A is a credit to B

Discussion in 'English Only' started by huynhvantinhftu, Jan 14, 2018.

  1. huynhvantinhftu

    huynhvantinhftu Senior Member

    Vietnamese
    1. According to Cambridge: a credit to someone/something Meaning in the Cambridge English Dictionary
    a credit to someone/something
    to be so good or successful that the people or things that made you successful should be mentioned:

    (A) Thomas is a credit to our school.
    According to the definition, I understand: Thomas is a good/successful person and our school has helped Thomas be good/successful. And Thomas owes his success to our school.

    2. According to Macmillan be a credit to someone (phrase) definition and synonyms | Macmillan Dictionary
    be a credit to someone (in this definition, the dictionary doesn't refer to "be a credit to something", but I think they are the same)
    if you are a credit to someone connected with you, or if you do them credit, they should be proud of you

    (A) Thomas is a credit to our school.
    According to the definition, I understand: Our school is proud of Thomas because he, a successful person, is a member of our school. In this definition, the sentence doesn't say that our school help Thomas be successful or that Thomas owes his success to our school. Maybe he is an inborn talent, so, if he is not the member of our school, he is still successful.

    3. According to OALD credit_1 noun - Definition, pictures, pronunciation and usage notes | Oxford Advanced Learner's Dictionary at OxfordLearnersDictionaries.com
    The meaning No.8: [singular] credit to somebody/something a person or thing whose qualities or achievements are praised and who therefore earns respect for somebody/something else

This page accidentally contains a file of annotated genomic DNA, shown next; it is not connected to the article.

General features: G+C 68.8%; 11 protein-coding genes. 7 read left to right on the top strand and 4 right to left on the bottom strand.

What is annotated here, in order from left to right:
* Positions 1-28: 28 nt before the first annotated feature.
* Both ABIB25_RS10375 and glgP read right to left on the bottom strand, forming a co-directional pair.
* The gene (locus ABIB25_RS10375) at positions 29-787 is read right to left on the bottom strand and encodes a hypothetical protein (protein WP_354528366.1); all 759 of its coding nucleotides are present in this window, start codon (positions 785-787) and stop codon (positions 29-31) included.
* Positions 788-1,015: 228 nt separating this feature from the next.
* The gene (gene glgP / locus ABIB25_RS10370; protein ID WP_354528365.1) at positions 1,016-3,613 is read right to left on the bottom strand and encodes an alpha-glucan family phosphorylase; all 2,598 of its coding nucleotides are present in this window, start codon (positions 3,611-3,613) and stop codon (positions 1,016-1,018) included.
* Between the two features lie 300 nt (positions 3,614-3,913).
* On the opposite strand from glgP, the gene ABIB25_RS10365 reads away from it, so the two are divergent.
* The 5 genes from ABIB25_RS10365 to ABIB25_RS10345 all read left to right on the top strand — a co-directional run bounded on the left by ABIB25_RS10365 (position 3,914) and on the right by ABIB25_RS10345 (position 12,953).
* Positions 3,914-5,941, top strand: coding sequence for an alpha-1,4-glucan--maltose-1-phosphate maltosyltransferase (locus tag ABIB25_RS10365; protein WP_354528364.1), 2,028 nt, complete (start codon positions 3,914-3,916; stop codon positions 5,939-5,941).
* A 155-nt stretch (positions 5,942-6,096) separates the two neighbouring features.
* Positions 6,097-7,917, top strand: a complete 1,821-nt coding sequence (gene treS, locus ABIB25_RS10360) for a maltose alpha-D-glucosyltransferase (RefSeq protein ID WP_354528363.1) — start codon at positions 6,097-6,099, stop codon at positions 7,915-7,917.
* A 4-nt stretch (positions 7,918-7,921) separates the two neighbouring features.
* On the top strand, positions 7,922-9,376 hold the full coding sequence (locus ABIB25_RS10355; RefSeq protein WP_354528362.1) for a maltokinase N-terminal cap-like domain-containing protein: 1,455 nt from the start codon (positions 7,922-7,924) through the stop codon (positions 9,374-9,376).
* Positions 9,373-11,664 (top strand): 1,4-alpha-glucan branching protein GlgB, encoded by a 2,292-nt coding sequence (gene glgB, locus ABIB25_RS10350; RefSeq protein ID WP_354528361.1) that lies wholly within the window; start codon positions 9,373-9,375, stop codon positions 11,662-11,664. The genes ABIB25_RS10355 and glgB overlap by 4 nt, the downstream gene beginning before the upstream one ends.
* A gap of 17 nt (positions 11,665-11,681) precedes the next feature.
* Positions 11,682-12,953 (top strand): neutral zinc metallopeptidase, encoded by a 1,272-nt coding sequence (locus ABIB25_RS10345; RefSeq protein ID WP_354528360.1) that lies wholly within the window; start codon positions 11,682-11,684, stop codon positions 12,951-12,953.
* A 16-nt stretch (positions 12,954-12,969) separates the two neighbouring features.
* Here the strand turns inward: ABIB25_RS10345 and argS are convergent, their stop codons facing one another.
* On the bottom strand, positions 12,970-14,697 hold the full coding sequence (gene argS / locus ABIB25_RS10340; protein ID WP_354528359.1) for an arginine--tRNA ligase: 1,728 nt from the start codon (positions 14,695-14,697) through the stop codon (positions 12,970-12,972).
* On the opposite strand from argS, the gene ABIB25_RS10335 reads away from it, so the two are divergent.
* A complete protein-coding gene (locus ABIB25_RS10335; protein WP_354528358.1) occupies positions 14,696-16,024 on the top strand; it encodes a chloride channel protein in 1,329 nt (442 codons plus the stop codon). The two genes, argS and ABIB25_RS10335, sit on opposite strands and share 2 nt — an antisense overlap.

(A) Thomas is a credit to our school.
    I understand: Thomas is a successful person, and he has been already praised for his success. So he earns respect for our school, that is to say, our school get respect because we have a member like Thomas. The sentence doesn't say that our school help Thomas be successful or that Thomas owes his success to our school. Maybe he is an inborn talent.

    It seems that the definitions of Macmillan and OALD are the same. I wonder if my observations are correct and which is the precise meaning of "A is a credit to B"
    Thank you for taking the trouble to help me.
     
  2. Hermione Golightly

    Hermione Golightly Senior Member

    London
    British English
    'Thomas is a credit to our school' means the school is proud of his achievements and successes. We assume the school has played at least some part in them.
     
  3. huynhvantinhftu

    huynhvantinhftu Senior Member

    Vietnamese
    I thank you so much, Hermione Golightly.
    Can I say: (B) Thomas is the pride of our school.
    (A) Thomas is a credit to our school.
    Do A and B have the same meaning?
     
  4. Hermione Golightly

    Hermione Golightly Senior Member

    London
    British English
    B) is not something that would ever be said by a school. They might say 'We are very proud of Thomas'.
     
  5. huynhvantinhftu

    huynhvantinhftu Senior Member

    Vietnamese
    It means we can say that in another situation.
    (C) The new stadium is the pride of the town.
    (D) The new stadium is a credit to the town.
    Are they the same (or in the loosest sense of the word)?
     
  6. Hermione Golightly

    Hermione Golightly Senior Member

    London
    British English
    They aren't 'the same'. One says the town is proud of the new stadium and the other says the town deserves praise/credit for the stadium.
    There are very few synonyms.
     
  7. huynhvantinhftu

    huynhvantinhftu Senior Member

    Vietnamese
    I thank you again, Hermione Golightly. :)
     

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